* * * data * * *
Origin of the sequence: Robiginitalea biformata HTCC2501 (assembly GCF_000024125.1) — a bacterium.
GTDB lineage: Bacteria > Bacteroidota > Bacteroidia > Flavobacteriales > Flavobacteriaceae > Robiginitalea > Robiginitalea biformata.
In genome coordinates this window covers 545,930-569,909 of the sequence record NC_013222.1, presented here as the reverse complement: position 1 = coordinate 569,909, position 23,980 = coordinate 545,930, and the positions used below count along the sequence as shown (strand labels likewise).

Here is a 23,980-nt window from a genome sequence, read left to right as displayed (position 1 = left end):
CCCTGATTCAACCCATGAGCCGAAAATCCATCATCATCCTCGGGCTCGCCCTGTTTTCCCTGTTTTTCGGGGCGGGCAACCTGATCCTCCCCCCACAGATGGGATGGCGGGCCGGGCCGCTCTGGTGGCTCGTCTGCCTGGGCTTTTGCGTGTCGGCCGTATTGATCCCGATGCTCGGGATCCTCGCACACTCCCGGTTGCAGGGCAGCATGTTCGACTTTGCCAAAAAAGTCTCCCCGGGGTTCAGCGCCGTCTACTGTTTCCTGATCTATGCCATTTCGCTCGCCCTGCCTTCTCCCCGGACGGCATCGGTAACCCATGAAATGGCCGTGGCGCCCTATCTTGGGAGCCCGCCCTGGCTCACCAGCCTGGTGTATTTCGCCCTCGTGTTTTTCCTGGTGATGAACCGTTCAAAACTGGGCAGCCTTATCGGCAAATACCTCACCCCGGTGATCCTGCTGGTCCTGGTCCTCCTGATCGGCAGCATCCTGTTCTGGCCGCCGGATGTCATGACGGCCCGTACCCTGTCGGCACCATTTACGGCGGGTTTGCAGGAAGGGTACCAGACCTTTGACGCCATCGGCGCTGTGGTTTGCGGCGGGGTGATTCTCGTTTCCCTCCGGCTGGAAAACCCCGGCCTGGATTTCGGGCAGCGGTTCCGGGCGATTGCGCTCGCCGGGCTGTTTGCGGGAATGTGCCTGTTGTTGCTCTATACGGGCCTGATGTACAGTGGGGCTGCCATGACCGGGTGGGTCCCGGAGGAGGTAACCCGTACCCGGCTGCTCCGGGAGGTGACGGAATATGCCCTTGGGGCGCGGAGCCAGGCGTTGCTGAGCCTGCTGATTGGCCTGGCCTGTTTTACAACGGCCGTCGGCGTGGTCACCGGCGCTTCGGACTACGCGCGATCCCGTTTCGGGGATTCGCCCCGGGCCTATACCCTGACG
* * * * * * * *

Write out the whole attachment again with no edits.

Origin of the sequence: Robiginitalea biformata HTCC2501 (assembly GCF_000024125.1) — a bacterium.
GTDB lineage: Bacteria > Bacteroidota > Bacteroidia > Flavobacteriales > Flavobacteriaceae > Robiginitalea > Robiginitalea biformata.
In genome coordinates this window covers 545,930-569,909 of the sequence record NC_013222.1, presented here as the reverse complement: position 1 = coordinate 569,909, position 23,980 = coordinate 545,930, and the positions used below count along the sequence as shown (strand labels likewise).

Here is a 23,980-nt window from a genome sequence, read left to right as displayed (position 1 = left end):
CCCTGATTCAACCCATGAGCCGAAAATCCATCATCATCCTCGGGCTCGCCCTGTTTTCCCTGTTTTTCGGGGCGGGCAACCTGATCCTCCCCCCACAGATGGGATGGCGGGCCGGGCCGCTCTGGTGGCTCGTCTGCCTGGGCTTTTGCGTGTCGGCCGTATTGATCCCGATGCTCGGGATCCTCGCACACTCCCGGTTGCAGGGCAGCATGTTCGACTTTGCCAAAAAAGTCTCCCCGGGGTTCAGCGCCGTCTACTGTTTCCTGATCTATGCCATTTCGCTCGCCCTGCCTTCTCCCCGGACGGCATCGGTAACCCATGAAATGGCCGTGGCGCCCTATCTTGGGAGCCCGCCCTGGCTCACCAGCCTGGTGTATTTCGCCCTCGTGTTTTTCCTGGTGATGAACCGTTCAAAACTGGGCAGCCTTATCGGCAAATACCTCACCCCGGTGATCCTGCTGGTCCTGGTCCTCCTGATCGGCAGCATCCTGTTCTGGCCGCCGGATGTCATGACGGCCCGTACCCTGTCGGCACCATTTACGGCGGGTTTGCAGGAAGGGTACCAGACCTTTGACGCCATCGGCGCTGTGGTTTGCGGCGGGGTGATTCTCGTTTCCCTCCGGCTGGAAAACCCCGGCCTGGATTTCGGGCAGCGGTTCCGGGCGATTGCGCTCGCCGGGCTGTTTGCGGGAATGTGCCTGTTGTTGCTCTATACGGGCCTGATGTACAGTGGGGCTGCCATGACCGGGTGGGTCCCGGAGGAGGTAACCCGTACCCGGCTGCTCCGGGAGGTGACGGAATATGCCCTTGGGGCGCGGAGCCAGGCGTTGCTGAGCCTGCTGATTGGCCTGGCCTGTTTTACAACGGCCGTCGGCGTGGTCACCGGCGCTTCGGACTACGCGCGATCCCGTTTCGGGGATTCGCCCCGGGCCTATACCCTGACG